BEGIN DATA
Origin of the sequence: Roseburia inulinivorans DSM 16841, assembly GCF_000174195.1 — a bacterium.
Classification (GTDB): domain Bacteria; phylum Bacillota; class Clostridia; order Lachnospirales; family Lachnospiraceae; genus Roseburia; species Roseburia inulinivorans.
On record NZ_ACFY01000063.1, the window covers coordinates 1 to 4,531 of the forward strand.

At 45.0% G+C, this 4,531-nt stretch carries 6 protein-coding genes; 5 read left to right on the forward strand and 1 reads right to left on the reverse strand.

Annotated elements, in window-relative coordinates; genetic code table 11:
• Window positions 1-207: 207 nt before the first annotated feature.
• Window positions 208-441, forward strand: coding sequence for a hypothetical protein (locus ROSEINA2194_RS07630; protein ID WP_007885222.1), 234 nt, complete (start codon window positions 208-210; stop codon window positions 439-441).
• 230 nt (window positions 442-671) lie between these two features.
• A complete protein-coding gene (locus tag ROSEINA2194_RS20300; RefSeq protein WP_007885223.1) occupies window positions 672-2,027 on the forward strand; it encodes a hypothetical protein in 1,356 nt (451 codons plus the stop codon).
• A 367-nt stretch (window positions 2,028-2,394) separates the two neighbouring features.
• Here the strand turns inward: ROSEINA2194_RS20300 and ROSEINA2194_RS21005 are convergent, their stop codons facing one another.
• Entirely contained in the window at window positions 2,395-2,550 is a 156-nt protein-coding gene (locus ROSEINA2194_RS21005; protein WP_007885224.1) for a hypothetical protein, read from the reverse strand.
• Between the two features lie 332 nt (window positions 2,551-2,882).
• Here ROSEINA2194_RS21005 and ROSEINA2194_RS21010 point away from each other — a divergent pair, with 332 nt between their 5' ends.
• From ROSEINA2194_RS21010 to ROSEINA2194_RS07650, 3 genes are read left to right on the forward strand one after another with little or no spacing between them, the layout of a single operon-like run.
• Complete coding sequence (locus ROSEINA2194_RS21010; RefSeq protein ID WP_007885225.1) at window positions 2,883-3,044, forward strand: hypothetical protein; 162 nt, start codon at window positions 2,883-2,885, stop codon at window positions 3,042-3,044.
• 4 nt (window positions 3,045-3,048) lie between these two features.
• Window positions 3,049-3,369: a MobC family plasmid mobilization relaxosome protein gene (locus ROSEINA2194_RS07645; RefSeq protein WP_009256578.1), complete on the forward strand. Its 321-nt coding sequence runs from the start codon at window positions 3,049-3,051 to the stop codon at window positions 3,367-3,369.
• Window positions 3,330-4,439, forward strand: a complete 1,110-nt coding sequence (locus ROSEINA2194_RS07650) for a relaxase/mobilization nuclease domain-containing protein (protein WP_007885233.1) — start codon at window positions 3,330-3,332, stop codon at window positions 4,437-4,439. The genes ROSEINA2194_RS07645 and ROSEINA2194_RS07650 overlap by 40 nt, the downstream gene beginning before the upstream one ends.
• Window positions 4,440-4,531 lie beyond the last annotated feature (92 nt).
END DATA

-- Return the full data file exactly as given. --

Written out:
Origin of the sequence: Roseburia inulinivorans DSM 16841, assembly GCF_000174195.1 — a bacterium.
Classification (GTDB): domain Bacteria; phylum Bacillota; class Clostridia; order Lachnospirales; family Lachnospiraceae; genus Roseburia; species Roseburia inulinivorans.
On record NZ_ACFY01000063.1, the window covers coordinates 1 to 4,531 of the forward strand.

At 45.0% G+C, this 4,531-nt stretch carries 6 protein-coding genes; 5 read left to right on the forward strand and 1 reads right to left on the reverse strand.

Annotated elements, in window-relative coordinates; genetic code table 11:
• Window positions 1-207: 207 nt before the first annotated feature.
• Window positions 208-441, forward strand: coding sequence for a hypothetical protein (locus ROSEINA2194_RS07630; protein ID WP_007885222.1), 234 nt, complete (start codon window positions 208-210; stop codon window positions 439-441).
• 230 nt (window positions 442-671) lie between these two features.
• A complete protein-coding gene (locus tag ROSEINA2194_RS20300; RefSeq protein WP_007885223.1) occupies window positions 672-2,027 on the forward strand; it encodes a hypothetical protein in 1,356 nt (451 codons plus the stop codon).
• A 367-nt stretch (window positions 2,028-2,394) separates the two neighbouring features.
• Here the strand turns inward: ROSEINA2194_RS20300 and ROSEINA2194_RS21005 are convergent, their stop codons facing one another.
• Entirely contained in the window at window positions 2,395-2,550 is a 156-nt protein-coding gene (locus ROSEINA2194_RS21005; protein WP_007885224.1) for a hypothetical protein, read from the reverse strand.
• Between the two features lie 332 nt (window positions 2,551-2,882).
• Here ROSEINA2194_RS21005 and ROSEINA2194_RS21010 point away from each other — a divergent pair, with 332 nt between their 5' ends.
• From ROSEINA2194_RS21010 to ROSEINA2194_RS07650, 3 genes are read left to right on the forward strand one after another with little or no spacing between them, the layout of a single operon-like run.
• Complete coding sequence (locus ROSEINA2194_RS21010; RefSeq protein ID WP_007885225.1) at window positions 2,883-3,044, forward strand: hypothetical protein; 162 nt, start codon at window positions 2,883-2,885, stop codon at window positions 3,042-3,044.
• 4 nt (window positions 3,045-3,048) lie between these two features.
• Window positions 3,049-3,369: a MobC family plasmid mobilization relaxosome protein gene (locus ROSEINA2194_RS07645; RefSeq protein WP_009256578.1), complete on the forward strand. Its 321-nt coding sequence runs from the start codon at window positions 3,049-3,051 to the stop codon at window positions 3,367-3,369.
• Window positions 3,330-4,439, forward strand: a complete 1,110-nt coding sequence (locus ROSEINA2194_RS07650) for a relaxase/mobilization nuclease domain-containing protein (protein WP_007885233.1) — start codon at window positions 3,330-3,332, stop codon at window positions 4,437-4,439. The genes ROSEINA2194_RS07645 and ROSEINA2194_RS07650 overlap by 40 nt, the downstream gene beginning before the upstream one ends.
• Window positions 4,440-4,531 lie beyond the last annotated feature (92 nt).